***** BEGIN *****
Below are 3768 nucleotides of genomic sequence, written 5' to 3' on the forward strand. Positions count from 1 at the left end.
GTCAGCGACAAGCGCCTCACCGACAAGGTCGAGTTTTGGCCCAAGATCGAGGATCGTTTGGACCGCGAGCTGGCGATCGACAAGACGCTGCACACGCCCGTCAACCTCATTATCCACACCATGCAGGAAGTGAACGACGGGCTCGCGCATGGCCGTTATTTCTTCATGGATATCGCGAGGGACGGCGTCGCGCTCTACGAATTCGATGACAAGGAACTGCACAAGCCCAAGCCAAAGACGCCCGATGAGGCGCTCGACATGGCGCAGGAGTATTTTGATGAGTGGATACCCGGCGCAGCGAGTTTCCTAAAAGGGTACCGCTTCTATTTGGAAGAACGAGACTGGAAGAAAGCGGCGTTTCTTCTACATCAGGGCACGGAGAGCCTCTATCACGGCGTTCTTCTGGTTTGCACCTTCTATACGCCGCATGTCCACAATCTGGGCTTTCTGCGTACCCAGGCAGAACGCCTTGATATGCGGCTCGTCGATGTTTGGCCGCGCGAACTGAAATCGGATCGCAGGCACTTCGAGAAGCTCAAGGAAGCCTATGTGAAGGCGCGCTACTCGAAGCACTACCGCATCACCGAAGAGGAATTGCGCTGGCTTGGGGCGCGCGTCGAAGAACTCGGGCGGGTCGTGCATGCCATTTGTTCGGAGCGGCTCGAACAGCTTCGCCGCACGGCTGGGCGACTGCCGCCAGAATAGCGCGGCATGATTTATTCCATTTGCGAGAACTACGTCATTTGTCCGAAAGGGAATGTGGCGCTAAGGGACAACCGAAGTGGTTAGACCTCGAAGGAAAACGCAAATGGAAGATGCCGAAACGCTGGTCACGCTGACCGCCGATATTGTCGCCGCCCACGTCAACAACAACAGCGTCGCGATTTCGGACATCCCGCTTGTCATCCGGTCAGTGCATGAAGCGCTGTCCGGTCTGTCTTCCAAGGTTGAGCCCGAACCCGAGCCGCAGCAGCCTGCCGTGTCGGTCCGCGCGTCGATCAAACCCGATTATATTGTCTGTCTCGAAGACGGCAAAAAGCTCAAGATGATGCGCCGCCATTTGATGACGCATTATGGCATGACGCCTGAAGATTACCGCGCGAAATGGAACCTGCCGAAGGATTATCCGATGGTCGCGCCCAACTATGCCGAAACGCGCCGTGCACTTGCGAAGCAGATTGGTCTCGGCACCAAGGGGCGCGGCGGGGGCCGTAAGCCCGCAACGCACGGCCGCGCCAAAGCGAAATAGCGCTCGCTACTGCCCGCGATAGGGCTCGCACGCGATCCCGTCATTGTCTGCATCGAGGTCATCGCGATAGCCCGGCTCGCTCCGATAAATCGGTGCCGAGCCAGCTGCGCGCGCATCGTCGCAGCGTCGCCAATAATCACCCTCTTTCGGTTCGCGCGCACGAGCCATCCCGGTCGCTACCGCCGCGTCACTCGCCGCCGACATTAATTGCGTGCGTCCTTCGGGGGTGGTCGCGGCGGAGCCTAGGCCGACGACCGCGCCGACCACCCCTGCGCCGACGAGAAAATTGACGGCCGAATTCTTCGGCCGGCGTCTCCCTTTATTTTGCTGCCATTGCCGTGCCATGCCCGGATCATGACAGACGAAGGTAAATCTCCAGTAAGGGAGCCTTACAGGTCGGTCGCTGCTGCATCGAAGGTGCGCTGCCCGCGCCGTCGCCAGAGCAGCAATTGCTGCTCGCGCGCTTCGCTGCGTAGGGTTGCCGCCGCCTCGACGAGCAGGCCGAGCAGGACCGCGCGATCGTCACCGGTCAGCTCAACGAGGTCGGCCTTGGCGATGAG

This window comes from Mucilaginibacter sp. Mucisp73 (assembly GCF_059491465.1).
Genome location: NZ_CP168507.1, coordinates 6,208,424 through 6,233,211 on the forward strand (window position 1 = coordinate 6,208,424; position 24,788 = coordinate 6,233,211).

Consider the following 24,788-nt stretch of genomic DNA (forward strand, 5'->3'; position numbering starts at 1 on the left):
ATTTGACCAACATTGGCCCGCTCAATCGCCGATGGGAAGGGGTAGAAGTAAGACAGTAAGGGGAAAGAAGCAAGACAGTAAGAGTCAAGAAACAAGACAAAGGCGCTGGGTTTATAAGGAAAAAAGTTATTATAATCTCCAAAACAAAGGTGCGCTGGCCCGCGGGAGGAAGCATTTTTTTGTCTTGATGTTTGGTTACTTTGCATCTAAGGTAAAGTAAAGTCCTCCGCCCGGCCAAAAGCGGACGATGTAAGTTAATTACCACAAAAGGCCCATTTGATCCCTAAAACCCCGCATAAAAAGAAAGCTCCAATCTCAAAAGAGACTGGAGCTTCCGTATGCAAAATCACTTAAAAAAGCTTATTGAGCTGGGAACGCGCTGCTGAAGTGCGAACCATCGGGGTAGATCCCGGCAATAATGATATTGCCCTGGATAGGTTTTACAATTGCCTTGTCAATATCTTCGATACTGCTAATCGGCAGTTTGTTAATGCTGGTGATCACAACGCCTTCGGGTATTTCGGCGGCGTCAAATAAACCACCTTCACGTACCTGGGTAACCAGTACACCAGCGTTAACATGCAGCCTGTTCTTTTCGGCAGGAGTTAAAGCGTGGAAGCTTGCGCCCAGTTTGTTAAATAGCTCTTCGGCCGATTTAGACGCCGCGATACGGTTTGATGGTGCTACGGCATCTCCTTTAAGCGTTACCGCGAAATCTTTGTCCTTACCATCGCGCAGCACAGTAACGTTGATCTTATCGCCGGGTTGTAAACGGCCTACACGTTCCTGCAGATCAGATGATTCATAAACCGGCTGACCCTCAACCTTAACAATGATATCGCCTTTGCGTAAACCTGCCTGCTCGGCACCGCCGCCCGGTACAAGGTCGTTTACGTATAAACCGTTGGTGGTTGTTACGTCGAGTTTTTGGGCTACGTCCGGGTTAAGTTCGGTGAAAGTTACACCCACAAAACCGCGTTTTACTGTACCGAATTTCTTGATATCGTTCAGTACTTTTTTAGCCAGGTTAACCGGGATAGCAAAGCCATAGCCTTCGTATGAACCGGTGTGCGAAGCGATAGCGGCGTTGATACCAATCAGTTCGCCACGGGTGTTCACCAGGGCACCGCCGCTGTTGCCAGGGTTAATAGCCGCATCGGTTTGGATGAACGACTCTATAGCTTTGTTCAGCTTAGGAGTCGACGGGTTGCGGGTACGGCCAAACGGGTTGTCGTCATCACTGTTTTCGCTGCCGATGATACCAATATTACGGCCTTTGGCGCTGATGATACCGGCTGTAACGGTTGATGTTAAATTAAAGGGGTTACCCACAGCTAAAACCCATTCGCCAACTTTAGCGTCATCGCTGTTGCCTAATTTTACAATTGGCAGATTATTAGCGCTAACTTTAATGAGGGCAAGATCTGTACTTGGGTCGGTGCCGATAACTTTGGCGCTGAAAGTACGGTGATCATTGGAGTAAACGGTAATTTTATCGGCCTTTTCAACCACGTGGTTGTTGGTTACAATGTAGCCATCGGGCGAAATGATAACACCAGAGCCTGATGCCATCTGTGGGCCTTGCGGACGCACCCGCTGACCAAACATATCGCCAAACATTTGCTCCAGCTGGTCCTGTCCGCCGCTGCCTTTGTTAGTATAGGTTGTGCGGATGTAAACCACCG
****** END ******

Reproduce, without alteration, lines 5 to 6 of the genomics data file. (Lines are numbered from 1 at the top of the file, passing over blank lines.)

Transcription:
Consider the following 24,788-nt stretch of genomic DNA (forward strand, 5'->3'; position numbering starts at 1 on the left):
ATTTGACCAACATTGGCCCGCTCAATCGCCGATGGGAAGGGGTAGAAGTAAGACAGTAAGGGGAAAGAAGCAAGACAGTAAGAGTCAAGAAACAAGACAAAGGCGCTGGGTTTATAAGGAAAAAAGTTATTATAATCTCCAAAACAAAGGTGCGCTGGCCCGCGGGAGGAAGCATTTTTTTGTCTTGATGTTTGGTTACTTTGCATCTAAGGTAAAGTAAAGTCCTCCGCCCGGCCAAAAGCGGACGATGTAAGTTAATTACCACAAAAGGCCCATTTGATCCCTAAAACCCCGCATAAAAAGAAAGCTCCAATCTCAAAAGAGACTGGAGCTTCCGTATGCAAAATCACTTAAAAAAGCTTATTGAGCTGGGAACGCGCTGCTGAAGTGCGAACCATCGGGGTAGATCCCGGCAATAATGATATTGCCCTGGATAGGTTTTACAATTGCCTTGTCAATATCTTCGATACTGCTAATCGGCAGTTTGTTAATGCTGGTGATCACAACGCCTTCGGGTATTTCGGCGGCGTCAAATAAACCACCTTCACGTACCTGGGTAACCAGTACACCAGCGTTAACATGCAGCCTGTTCTTTTCGGCAGGAGTTAAAGCGTGGAAGCTTGCGCCCAGTTTGTTAAATAGCTCTTCGGCCGATTTAGACGCCGCGATACGGTTTGATGGTGCTACGGCATCTCCTTTAAGCGTTACCGCGAAATCTTTGTCCTTACCATCGCGCAGCACAGTAACGTTGATCTTATCGCCGGGTTGTAAACGGCCTACACGTTCCTGCAGATCAGATGATTCATAAACCGGCTGACCCTCAACCTTAACAATGATATCGCCTTTGCGTAAACCTGCCTGCTCGGCACCGCCGCCCGGTACAAGGTCGTTTACGTATAAACCGTTGGTGGTTGTTACGTCGAGTTTTTGGGCTACGTCCGGGTTAAGTTCGGTGAAAGTTACACCCACAAAACCGCGTTTTACTGTACCGAATTTCTTGATATCGTTCAGTACTTTTTTAGCCAGGTTAACCGGGATAGCAAAGCCATAGCCTTCGTATGAACCGGTGTGCGAAGCGATAGCGGCGTTGATACCAATCAGTTCGCCACGGGTGTTCACCAGGGCACCGCCGCTGTTGCCAGGGTTAATAGCCGCATCGGTTTGGATGAACGACTCTATAGCTTTGTTCAGCTTAGGAGTCGACGGGTTGCGGGTACGGCCAAACGGGTTGTCGTCATCACTGTTTTCGCTGCCGATGATACCAATATTACGGCCTTTGGCGCTGATGATACCGGCTGTAACGGTTGATGTTAAATTAAAGGGGTTACCCACAGCTAAAACCCATTCGCCAACTTTAGCGTCATCGCTGTTGCCTAATTTTACAATTGGCAGATTATTAGCGCTAACTTTAATGAGGGCAAGATCTGTACTTGGGTCGGTGCCGATAACTTTGGCGCTGAAAGTACGGTGATCATTGGAGTAAACGGTAATTTTATCGGCCTTTTCAACCACGTGGTTGTTGGTTACAATGTAGCCATCGGGCGAAATGATAACACCAGAGCCTGATGCCATCTGTGGGCCTTGCGGACGCACCCGCTGACCAAACATATCGCCAAACATTTGCTCCAGCTGGTCCTGTCCGCCGCTGCCTTTGTTAGTATAGGTTGTGCGGATGTAAACCACCG